Three years ago, Jeff Ward, now CEO of Inborne Technologies, wanted a basic two-workstation POS system for his pizzeria, but the two price quotes he got — $11,000 and $13,000 — blew his budget.


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Point of Success

Hoping to save some money, he asked some POS manufacturers if he could buy just their software and load it onto hardware of his choice. Nothing doing, they said.

Those denials led Ward and a business partner to create Point of Success POS software for pizza operations in 2003.

"The only thing our software requires is Windows 2000 or XP," Ward said. "And provided that the hardware is recent enough, it'll run fine."

When Tom Jans, owner of TJ's Take & Bake, in Hilton Head Island, S.C., was told a two-station POS system would cost him $15,000, he started shopping around. Jans found Point of Success on the Internet, downloaded its working demo and bought the software. After loading it onto new Dell hardware he had sourced through the Internet, he hired a pro to set up his shop's network. All told, Jans spent $3,000 for three workstations.

"There was no way I could spend 15 grand," Jans said. "But my background is in marketing, so I knew I wanted a POS system for my business."

Affordable technology

According to Kim Proudfoot, marketing manager at Toronto-based PixelPoint, also a POS software manufacturer, buying software also broadens hardware choices.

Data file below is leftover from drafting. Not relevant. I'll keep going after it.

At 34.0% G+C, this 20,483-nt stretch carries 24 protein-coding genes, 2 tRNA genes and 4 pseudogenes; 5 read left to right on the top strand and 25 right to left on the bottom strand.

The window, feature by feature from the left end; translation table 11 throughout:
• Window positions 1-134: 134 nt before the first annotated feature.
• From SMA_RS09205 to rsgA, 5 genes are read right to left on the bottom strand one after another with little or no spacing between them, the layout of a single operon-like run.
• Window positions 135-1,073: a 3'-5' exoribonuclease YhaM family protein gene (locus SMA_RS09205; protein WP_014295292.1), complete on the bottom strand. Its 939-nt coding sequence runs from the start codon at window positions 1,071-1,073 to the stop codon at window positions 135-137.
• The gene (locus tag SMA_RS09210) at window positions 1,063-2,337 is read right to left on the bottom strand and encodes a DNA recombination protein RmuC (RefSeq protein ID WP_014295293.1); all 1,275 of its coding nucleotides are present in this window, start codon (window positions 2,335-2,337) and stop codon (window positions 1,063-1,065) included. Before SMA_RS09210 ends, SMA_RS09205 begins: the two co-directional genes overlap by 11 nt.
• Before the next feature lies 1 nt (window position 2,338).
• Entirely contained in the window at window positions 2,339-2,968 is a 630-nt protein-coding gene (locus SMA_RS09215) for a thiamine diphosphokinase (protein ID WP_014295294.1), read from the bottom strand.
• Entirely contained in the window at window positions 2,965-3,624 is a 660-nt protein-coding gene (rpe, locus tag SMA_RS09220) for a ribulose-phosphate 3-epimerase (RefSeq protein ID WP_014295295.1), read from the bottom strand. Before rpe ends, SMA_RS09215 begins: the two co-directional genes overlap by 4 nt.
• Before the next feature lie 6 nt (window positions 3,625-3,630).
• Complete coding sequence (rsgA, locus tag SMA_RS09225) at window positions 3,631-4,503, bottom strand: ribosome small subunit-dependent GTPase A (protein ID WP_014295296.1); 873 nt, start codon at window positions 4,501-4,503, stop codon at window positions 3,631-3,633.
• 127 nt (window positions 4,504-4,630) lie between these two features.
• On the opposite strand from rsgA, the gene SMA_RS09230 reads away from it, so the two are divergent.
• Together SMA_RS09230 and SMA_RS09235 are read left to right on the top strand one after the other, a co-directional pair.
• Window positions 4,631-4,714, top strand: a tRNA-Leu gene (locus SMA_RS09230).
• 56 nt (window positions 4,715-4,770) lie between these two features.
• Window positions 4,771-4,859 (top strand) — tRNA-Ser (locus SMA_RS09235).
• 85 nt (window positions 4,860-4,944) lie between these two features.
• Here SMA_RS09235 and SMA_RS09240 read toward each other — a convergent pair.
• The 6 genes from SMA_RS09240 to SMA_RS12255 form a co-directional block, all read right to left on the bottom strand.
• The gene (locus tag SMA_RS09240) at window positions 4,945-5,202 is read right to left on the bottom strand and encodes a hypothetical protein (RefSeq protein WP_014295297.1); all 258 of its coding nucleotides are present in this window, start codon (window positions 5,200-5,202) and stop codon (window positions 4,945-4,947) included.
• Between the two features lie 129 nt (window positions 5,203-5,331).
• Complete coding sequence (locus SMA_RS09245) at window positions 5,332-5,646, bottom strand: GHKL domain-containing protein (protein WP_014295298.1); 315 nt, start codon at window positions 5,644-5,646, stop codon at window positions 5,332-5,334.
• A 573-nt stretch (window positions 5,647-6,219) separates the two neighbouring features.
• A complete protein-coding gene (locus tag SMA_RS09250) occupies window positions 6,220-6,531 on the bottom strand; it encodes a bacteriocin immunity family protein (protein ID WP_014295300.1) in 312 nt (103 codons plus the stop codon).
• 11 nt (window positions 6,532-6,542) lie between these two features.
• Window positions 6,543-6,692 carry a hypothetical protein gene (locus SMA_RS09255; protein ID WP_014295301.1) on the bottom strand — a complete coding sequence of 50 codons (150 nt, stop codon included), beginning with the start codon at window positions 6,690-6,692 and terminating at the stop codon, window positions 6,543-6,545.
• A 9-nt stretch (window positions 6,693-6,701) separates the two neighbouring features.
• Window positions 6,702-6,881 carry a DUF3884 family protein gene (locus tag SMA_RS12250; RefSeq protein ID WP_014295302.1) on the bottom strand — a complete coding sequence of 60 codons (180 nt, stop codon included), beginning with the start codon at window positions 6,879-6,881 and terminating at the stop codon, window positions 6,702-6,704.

"Because our software can be put on almost any hardware, the user has the choice of getting expensive stuff or really cheap stuff," Proudfoot said. "Some customers don't want to pay too much, while other customers like the bigger (hardware) names they recognize."

Ease of operation and low hardware and software costs virtually eliminate operators' reasons for not getting a POS system, Ward said.

"There's really no reason anymore to track information manually or do paper orders," Ward said. "Customers tell us all the time how easy it is to set up the software and start running it themselves. We have a multimedia training CD that helps them customize every operation."

Jans said purchasing the $99 Time Clock module saved him hundreds. "Just to buy a mechanical time clock costs $300 to $400, so I saved a bunch of money there. It's integrated into the system, which a time clock isn't."

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